The Greatest Sports Deals Never Made
In many ways, sports fandom has become more about the transaction than the on-field or on-court results. Checking the rumor mill has become an integral part to being a fan. It’s what feeds the daily fodder of the sports media news cycle. It piques interest in the months without competition. It drives the narrative of "who’s next?" in sports.
The transaction has become the most interesting thing about sports. When and how this changed is up for discussion, perhaps a natural evolution accelerated by the wild success of the sports debate show. What is clear, though, is the public loves the rumor mill. Without it, there would be much less to debate.
The move that doesn’t get done is often more interesting than the one that did, which is why these near transactions are so tantalizing.
Alex Rodriguez, Red Sox Legend?
Teams involved: Boston Red Sox, Chicago White Sox, Texas Rangers
Players moving: Alex Rodriguez, Nomar Garciaparra, Jon Lester, Magglio Ordonez, Manny Ramirez
The move that wasn’t: Red Sox acquire Ordonez, Rodriguez and prospect Brandon McCarthy; White Sox acquire Garciaparra and Scott Williamson; Rangers acquire Ramirez and Lester
What could have been: Man, oh man, what could have been. The past two decades of Red Sox success mostly hinged upon the MLBPA rejecting a restructuring of the then-record $250 million contract Alex Rodriguez signed with the Rangers. A rare instance where all teams agreed, the players were notified, the league signed off and the union said, "Nope!"
The Red Sox were fed up with Manny Ramirez and his antics at the time, even placing him on open waivers early in the 2003 offseason, hoping someone would bite and take the final five years of his sizable contract off their hands for free. The luster of Nomar Garciaparra had worn off, as his body began to break down, and the combo of Magglio Ordonez and Rodriguez would have more than sufficiently replaced their talent.
This move that nearly happened in December 2003 would have no doubt massively affected the future of the entire league. That is not just in reference to the Red Sox acquiring an all-time great in exchange for two of their own, but moving a 20-year old Lester potentially negates two future World Series championships for Boston.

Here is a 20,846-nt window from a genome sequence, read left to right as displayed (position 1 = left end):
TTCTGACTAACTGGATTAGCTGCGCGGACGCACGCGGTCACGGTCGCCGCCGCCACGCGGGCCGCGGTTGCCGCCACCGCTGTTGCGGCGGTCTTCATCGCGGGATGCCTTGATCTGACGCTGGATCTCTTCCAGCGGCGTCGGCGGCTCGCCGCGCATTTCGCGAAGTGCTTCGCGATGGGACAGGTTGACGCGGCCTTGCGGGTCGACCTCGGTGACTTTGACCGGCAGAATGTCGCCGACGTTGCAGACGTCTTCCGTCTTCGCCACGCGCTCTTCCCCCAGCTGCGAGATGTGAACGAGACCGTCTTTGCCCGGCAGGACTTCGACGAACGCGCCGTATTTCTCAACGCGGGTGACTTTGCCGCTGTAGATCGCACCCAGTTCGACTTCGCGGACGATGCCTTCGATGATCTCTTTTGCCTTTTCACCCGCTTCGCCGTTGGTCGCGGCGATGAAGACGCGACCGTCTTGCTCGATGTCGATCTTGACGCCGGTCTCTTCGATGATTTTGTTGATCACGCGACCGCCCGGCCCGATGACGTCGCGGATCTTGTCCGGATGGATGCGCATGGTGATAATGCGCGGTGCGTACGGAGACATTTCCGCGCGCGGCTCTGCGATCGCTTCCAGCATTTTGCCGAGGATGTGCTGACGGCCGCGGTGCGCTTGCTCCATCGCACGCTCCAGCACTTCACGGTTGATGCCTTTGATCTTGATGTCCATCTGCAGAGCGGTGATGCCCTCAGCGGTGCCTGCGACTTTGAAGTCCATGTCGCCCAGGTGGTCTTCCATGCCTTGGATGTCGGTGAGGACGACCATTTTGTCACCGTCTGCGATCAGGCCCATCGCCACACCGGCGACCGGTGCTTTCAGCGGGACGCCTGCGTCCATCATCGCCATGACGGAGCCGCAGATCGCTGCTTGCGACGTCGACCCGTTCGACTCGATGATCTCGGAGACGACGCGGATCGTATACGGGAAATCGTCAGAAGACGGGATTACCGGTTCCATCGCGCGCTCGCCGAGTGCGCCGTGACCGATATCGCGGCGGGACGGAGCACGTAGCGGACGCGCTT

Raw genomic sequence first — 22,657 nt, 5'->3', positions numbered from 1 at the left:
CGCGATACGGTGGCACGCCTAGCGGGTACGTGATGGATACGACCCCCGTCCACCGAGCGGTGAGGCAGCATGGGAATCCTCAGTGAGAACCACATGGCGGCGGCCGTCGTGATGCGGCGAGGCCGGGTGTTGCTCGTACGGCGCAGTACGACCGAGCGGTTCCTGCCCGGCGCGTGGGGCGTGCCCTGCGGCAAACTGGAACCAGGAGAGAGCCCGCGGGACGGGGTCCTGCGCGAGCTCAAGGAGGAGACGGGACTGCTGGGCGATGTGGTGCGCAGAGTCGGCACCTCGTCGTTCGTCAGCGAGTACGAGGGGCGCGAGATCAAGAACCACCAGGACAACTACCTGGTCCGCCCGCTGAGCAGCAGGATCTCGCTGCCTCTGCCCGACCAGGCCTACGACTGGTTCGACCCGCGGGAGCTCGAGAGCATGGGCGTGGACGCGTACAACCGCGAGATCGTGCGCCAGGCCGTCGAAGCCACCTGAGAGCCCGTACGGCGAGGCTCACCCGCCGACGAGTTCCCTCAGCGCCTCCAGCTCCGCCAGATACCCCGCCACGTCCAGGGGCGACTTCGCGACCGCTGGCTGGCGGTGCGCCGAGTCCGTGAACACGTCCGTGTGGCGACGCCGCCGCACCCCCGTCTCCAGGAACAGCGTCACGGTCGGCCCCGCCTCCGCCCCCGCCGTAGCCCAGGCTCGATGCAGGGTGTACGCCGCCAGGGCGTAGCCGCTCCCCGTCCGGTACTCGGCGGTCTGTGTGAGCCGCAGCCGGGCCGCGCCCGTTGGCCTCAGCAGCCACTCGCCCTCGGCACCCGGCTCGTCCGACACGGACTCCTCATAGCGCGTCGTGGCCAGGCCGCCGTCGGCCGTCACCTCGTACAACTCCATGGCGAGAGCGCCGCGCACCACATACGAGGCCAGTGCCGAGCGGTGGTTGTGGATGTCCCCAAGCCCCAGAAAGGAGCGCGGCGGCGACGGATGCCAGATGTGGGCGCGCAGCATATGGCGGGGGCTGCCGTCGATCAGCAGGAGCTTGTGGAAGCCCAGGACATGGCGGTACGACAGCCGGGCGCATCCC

As it turned out, the Yankees played spoiler (or so they thought at the time) and swept in, flexing their financial muscle to acquire Rodriguez. While the Yankees did win a championship with Rodriguez six years later, the lack of a move ushered in an era of unprecedented success in Boston, which dealt Garciaparra to shore up their infield at the 2004 trade deadline, bringing the Red Sox their first title in 86 years.
Duncan Goes to Disney World
Teams involved: San Antonio Spurs, Orlando Magic
Players moving: Tim Duncan, Grant Hill, Tracy McGrady
The move that wasn’t: Duncan signs with Orlando as free agent, joining Hill and McGrady
What could have been: Another often-referenced, league-altering move nearly came together in the summer of 2000. Before Chris Bosh, Dwyane Wade and LeBron James took their talents to South Beach, the trio of Grant Hill, Tracy McGrady and Tim Duncan discussed building a big three of their own in another Florida city.
Back in the days before restricted free agency, players became unrestricted free agents following their rookie contracts, and Duncan was exploring his options. Hill, who started his career with the Detroit Pistons, and McGrady, who began with the Toronto Raptors, were the first two players to sign with the Magic. They were recruiting Duncan to join them.
"It will be unfair to the league if all three of us come here," McGrady said at the time. "We have the East. We'll be playing the Lakers for years."
Duncan and Gregg Popovich later gave even more credence to this nearly becoming a reality. It’s especially intriguing given the departure of Shaquille O’Neal to Los Angeles just a few years earlier, creating a cross-coast rivalry.
Would the added ability of Duncan been enough to keep Hill off the injury list, with his usage decreasing? Would his leadership have been the same without learning under the Popovich tree for the next decade?
The Spurs would not have been able to maintain their level of consistency without Duncan. That much is clear. San Antonio struggled to attract free agents even with Duncan, and with him in Orlando, the Spurs may not even have a team right now had the future not been prosperous.